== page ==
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Researchers from the university’s Geography department are working with project partners Moors for the Future Partnership, and colleagues at University of Leeds, Durham University and Greater Manchester, Merseyside and Cheshire Environment Agency to understand how natural flood management methods might help to protect 22 at-risk communities in the Peak District, along the western fringe of the Pennines.
The project aims to improve our understanding of how to dam up erosional channels (gullies), assess the impact of restoring Sphagnum moss cover on moorlands, and determine how newly-planted upland woodlands affect storm flow. It will also assess the longer-term evolution of woodland and gully blocking approaches - this is important, as investment in natural flood management requires confidence in the long-term impact of restoration and maintenance of the interventions.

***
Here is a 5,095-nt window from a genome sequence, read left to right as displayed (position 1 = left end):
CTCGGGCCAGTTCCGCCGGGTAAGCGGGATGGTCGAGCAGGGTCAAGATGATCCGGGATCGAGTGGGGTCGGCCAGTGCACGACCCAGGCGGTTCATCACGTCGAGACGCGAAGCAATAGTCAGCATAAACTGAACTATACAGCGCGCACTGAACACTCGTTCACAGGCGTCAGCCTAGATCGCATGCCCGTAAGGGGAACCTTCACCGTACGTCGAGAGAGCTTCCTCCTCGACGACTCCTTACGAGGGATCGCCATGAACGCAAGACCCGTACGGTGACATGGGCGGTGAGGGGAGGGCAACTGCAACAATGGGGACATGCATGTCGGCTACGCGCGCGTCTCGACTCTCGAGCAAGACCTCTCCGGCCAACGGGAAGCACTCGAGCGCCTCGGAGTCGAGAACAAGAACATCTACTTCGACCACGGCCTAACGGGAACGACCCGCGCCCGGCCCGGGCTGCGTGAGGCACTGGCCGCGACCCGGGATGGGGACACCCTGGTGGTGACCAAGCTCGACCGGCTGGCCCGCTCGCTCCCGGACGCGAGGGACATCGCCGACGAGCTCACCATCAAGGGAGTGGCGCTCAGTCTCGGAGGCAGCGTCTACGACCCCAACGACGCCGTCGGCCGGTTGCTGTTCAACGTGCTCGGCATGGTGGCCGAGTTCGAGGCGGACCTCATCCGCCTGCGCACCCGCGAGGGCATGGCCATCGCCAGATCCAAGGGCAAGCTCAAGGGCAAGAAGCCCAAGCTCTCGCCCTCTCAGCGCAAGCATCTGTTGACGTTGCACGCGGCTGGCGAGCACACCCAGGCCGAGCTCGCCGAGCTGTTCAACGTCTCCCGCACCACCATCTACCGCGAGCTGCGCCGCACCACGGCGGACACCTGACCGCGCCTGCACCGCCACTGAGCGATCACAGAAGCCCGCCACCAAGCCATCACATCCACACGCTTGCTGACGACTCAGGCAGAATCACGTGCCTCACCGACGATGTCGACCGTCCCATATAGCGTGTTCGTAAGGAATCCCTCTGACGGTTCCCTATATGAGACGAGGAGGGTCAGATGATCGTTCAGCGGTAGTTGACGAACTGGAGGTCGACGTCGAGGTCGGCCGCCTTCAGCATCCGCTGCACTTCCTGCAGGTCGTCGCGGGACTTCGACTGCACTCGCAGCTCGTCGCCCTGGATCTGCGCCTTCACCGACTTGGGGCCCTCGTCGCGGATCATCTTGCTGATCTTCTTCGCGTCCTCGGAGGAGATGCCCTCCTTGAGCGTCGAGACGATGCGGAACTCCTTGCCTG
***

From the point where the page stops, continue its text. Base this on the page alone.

The Glasgow School of Art has been devastated by a huge fire, only four years after parts of the building were destroyed by a smaller blaze.
Turning back the clock 200 years with a river restoration costing nine million pounds could prevent ‘catastrophic’ flooding in Budleigh Salterton.
Margaret and Simon Barrett says...